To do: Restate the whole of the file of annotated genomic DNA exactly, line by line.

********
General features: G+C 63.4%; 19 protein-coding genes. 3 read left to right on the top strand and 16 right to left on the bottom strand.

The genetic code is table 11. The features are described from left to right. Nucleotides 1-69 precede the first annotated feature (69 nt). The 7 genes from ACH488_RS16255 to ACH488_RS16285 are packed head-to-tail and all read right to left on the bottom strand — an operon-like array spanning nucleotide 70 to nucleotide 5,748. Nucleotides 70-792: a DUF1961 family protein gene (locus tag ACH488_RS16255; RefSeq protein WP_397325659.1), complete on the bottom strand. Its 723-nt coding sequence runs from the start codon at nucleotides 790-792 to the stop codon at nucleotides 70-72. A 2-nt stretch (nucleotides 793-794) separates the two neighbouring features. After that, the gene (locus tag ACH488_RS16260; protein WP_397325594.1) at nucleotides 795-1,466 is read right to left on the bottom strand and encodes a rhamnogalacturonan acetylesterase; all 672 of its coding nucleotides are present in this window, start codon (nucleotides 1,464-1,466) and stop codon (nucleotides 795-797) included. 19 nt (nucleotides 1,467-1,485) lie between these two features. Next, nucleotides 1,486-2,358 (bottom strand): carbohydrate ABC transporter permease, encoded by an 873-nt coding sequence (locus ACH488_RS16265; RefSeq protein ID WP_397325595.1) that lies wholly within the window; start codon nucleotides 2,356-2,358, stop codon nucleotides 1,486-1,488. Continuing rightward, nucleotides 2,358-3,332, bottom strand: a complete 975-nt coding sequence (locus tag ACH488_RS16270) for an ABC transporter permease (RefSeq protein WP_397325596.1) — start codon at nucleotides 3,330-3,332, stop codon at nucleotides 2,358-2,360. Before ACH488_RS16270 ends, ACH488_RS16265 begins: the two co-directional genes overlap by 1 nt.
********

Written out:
General features: G+C 63.4%; 19 protein-coding genes. 3 read left to right on the top strand and 16 right to left on the bottom strand.

The genetic code is table 11. The features are described from left to right. Nucleotides 1-69 precede the first annotated feature (69 nt). The 7 genes from ACH488_RS16255 to ACH488_RS16285 are packed head-to-tail and all read right to left on the bottom strand — an operon-like array spanning nucleotide 70 to nucleotide 5,748. Nucleotides 70-792: a DUF1961 family protein gene (locus tag ACH488_RS16255; RefSeq protein WP_397325659.1), complete on the bottom strand. Its 723-nt coding sequence runs from the start codon at nucleotides 790-792 to the stop codon at nucleotides 70-72. A 2-nt stretch (nucleotides 793-794) separates the two neighbouring features. After that, the gene (locus tag ACH488_RS16260; protein WP_397325594.1) at nucleotides 795-1,466 is read right to left on the bottom strand and encodes a rhamnogalacturonan acetylesterase; all 672 of its coding nucleotides are present in this window, start codon (nucleotides 1,464-1,466) and stop codon (nucleotides 795-797) included. 19 nt (nucleotides 1,467-1,485) lie between these two features. Next, nucleotides 1,486-2,358 (bottom strand): carbohydrate ABC transporter permease, encoded by an 873-nt coding sequence (locus ACH488_RS16265; RefSeq protein ID WP_397325595.1) that lies wholly within the window; start codon nucleotides 2,356-2,358, stop codon nucleotides 1,486-1,488. Continuing rightward, nucleotides 2,358-3,332, bottom strand: a complete 975-nt coding sequence (locus tag ACH488_RS16270) for an ABC transporter permease (RefSeq protein WP_397325596.1) — start codon at nucleotides 3,330-3,332, stop codon at nucleotides 2,358-2,360. Before ACH488_RS16270 ends, ACH488_RS16265 begins: the two co-directional genes overlap by 1 nt.